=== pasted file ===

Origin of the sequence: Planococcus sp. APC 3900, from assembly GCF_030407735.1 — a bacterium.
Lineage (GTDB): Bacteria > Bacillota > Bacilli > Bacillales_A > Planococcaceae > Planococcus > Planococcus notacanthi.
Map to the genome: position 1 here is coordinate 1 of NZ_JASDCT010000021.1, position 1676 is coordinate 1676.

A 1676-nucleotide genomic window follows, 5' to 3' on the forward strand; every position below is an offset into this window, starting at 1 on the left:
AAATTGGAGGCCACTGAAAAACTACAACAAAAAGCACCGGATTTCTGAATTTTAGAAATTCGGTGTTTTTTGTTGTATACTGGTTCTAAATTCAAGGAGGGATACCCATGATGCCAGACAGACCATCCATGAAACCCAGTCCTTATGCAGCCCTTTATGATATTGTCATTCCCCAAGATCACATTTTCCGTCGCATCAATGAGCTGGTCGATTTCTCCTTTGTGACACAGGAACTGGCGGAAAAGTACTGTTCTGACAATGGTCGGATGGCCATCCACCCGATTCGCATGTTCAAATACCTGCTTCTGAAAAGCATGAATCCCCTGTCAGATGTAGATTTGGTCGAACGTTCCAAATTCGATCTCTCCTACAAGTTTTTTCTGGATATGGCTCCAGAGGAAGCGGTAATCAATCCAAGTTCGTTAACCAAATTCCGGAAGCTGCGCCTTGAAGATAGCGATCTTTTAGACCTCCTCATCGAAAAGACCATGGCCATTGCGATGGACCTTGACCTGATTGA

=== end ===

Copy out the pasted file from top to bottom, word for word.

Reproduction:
Origin of the sequence: Planococcus sp. APC 3900, from assembly GCF_030407735.1 — a bacterium.
Lineage (GTDB): Bacteria > Bacillota > Bacilli > Bacillales_A > Planococcaceae > Planococcus > Planococcus notacanthi.
Map to the genome: position 1 here is coordinate 1 of NZ_JASDCT010000021.1, position 1676 is coordinate 1676.

A 1676-nucleotide genomic window follows, 5' to 3' on the forward strand; every position below is an offset into this window, starting at 1 on the left:
AAATTGGAGGCCACTGAAAAACTACAACAAAAAGCACCGGATTTCTGAATTTTAGAAATTCGGTGTTTTTTGTTGTATACTGGTTCTAAATTCAAGGAGGGATACCCATGATGCCAGACAGACCATCCATGAAACCCAGTCCTTATGCAGCCCTTTATGATATTGTCATTCCCCAAGATCACATTTTCCGTCGCATCAATGAGCTGGTCGATTTCTCCTTTGTGACACAGGAACTGGCGGAAAAGTACTGTTCTGACAATGGTCGGATGGCCATCCACCCGATTCGCATGTTCAAATACCTGCTTCTGAAAAGCATGAATCCCCTGTCAGATGTAGATTTGGTCGAACGTTCCAAATTCGATCTCTCCTACAAGTTTTTTCTGGATATGGCTCCAGAGGAAGCGGTAATCAATCCAAGTTCGTTAACCAAATTCCGGAAGCTGCGCCTTGAAGATAGCGATCTTTTAGACCTCCTCATCGAAAAGACCATGGCCATTGCGATGGACCTTGACCTGATTGA